Under the terms of sale, Pub Tap was required to make periodic payments to the Defendant. Between 30 June 2008 and 27 April 2010, Pub Tap made 24 payments, of which $76,678.46 was made within the six months of 16 June 2010 (the relation back day).

On 16 June 2010, Pub Tap was placed in administration and subsequently liquidation. The liquidator sought to claim the payments made in the six months leading up to the relation back day as an unfair preference, claiming that they were payments discharging an unsecured debt by virtue of section 588FA(2) of the Act.

Arguments made to the Court

The liquidator argued that the payments were to discharge an unsecured debt by virtue of section 588FA(2) of the Act and the value of the security (the debentures) should be assessed at the date of the winding up of the company (being at that stage, nil).

The defendant argued that the correct date to assess the value of its security should be the date it was created, when the amount secured was less than the value of the security, and therefore wholly secured the debt and not preferential.

Courts’ decision

Judge Chivell was asked to decide when the time for assessing the value of security was (either the date the security was created, the date when the payments were made, or the date of the winding up or some other date) prior to the trial of the principal dispute between the liquidator and defendant.

His Honour held that, in accordance with settled principles of statutory interpretation, the date of assessing the value of the security is the date of the winding up of the company that granted the security. In practical terms, section 588FA(2) was to be interpreted as meaning “the debt will be deemed to be unsecured to the extent of so much of it (if any) constitutes a shortfall between the value of security and the debt.”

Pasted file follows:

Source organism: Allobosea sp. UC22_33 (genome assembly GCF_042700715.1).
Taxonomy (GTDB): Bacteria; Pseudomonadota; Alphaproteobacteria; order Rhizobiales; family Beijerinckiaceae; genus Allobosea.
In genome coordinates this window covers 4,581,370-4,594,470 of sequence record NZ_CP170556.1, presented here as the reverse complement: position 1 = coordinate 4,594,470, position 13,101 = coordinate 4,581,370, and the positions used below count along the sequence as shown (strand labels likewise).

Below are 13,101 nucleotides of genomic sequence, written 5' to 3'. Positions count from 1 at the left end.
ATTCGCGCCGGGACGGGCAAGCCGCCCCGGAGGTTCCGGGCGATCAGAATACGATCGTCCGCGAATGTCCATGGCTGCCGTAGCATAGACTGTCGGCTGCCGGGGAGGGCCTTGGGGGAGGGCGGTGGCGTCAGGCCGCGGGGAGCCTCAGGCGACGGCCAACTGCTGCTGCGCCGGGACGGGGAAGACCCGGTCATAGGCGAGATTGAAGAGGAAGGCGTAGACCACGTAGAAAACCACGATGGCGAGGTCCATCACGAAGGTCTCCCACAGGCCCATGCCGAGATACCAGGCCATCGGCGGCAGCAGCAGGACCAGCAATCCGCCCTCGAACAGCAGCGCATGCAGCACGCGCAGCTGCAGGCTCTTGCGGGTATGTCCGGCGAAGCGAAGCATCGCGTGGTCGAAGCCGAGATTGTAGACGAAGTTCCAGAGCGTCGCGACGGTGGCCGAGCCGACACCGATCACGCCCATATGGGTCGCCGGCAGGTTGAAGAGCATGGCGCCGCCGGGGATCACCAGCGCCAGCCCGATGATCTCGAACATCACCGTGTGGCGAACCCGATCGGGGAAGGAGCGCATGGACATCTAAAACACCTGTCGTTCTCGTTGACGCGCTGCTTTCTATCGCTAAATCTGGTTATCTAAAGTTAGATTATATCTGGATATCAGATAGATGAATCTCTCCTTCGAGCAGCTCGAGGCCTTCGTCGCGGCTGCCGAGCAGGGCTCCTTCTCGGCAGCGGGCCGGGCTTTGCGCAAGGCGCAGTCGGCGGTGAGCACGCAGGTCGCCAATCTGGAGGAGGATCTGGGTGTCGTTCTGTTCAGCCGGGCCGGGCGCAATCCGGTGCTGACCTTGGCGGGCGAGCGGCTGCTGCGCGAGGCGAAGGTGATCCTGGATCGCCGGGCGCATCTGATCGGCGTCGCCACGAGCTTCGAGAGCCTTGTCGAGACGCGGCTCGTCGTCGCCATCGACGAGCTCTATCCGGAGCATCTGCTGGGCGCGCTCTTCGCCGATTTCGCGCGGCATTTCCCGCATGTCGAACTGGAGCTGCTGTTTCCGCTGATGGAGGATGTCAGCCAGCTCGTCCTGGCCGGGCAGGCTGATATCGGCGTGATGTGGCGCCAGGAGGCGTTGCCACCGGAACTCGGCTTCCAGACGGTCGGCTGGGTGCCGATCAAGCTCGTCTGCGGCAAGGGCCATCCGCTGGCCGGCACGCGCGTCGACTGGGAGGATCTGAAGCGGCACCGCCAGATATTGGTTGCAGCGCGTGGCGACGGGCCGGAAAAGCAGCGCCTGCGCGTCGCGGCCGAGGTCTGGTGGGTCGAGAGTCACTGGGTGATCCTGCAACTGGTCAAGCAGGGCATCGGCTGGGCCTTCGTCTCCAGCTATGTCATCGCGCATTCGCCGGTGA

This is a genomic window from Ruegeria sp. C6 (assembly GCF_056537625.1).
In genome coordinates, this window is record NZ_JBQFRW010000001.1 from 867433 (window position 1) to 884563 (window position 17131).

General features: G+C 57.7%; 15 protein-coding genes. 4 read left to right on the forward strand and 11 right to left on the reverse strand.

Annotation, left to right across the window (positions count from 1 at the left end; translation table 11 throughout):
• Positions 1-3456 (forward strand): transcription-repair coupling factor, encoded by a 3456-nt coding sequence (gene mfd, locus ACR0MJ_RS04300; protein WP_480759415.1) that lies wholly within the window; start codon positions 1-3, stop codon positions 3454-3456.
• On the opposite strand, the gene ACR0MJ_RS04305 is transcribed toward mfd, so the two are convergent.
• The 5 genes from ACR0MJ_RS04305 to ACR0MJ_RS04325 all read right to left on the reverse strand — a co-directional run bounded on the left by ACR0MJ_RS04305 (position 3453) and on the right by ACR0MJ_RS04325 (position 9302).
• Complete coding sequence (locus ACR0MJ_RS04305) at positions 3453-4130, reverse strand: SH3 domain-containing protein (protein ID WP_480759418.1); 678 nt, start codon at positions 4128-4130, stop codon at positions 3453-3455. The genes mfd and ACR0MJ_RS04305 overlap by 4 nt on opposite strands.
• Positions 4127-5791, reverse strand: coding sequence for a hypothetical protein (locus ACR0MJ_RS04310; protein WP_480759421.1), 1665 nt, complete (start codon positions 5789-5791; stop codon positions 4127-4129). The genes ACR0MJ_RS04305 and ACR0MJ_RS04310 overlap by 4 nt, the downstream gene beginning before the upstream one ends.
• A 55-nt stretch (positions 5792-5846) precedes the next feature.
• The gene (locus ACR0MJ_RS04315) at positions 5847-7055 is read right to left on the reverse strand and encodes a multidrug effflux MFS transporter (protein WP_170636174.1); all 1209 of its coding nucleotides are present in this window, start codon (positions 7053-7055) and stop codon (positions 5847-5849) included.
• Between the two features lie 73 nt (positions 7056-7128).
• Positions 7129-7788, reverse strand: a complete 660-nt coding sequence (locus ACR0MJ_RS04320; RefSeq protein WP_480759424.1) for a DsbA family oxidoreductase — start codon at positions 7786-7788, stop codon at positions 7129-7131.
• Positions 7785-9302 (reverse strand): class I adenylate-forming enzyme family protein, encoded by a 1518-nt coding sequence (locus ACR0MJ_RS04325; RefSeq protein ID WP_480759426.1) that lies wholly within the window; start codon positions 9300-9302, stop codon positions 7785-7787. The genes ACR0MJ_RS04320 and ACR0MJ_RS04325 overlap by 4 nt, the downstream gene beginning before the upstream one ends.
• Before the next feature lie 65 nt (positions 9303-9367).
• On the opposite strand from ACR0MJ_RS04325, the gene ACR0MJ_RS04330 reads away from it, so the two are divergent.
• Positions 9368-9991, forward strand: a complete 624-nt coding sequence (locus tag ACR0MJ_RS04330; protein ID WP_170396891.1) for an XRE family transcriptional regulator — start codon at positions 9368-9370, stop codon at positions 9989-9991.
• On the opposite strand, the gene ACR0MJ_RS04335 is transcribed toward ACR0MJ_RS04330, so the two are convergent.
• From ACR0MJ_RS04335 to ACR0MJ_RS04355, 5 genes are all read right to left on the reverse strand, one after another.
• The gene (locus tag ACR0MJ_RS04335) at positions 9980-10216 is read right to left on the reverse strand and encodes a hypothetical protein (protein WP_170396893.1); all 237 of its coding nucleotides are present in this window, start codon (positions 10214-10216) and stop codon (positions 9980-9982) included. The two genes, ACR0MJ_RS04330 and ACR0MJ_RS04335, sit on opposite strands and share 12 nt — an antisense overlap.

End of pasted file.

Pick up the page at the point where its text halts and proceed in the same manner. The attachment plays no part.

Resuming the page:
The reasoning adopted by her Honour meant that there are no assets at the date of the winding up on which the security can operate, then the security is valueless to the creditor and the debt is unsecured.

As a result, the payments made by Pub Tap were considered an “unfair preference” and constituted insolvent transactions and voidable under section 588FE of the Act.


The approach adopted by the Court in Matthews means that in the context of liquidation proceedings, the effective value of a security may be assessed as minimal or zero when taking into account factors including whether the assets realised by the liquidators being of insufficient value to discharge a security because the assets were only enough to discharge a prior security only and were largely dissipated prior to the winding up.

Furthermore, certain payments (namely, those which were made in repayment of a secured debt) may potentially open to attack as unfair preferences if it can be established that at the date of commencement of the winding up, the assets of the company which are subject to a security are worth less than the quantum of the secured debt.

Any shortfall between the value of the security and quantum of the secured debt may be considered an unsecured debt which can be assessed against payments made to determine if an unfair preference has been given which would prejudice other unsecured creditors.

We note that the decision in Matthews is one of an inferior court which does not bind superior courts. While there are few cases regarding section 588FA(2), it remains to be seen whether or not the decision will lead to an increase in unfair preference claims against secured creditors. In the right factual circumstances, the Matthews decision may be cited in support of the proposition that certain transactions are unfair preferences.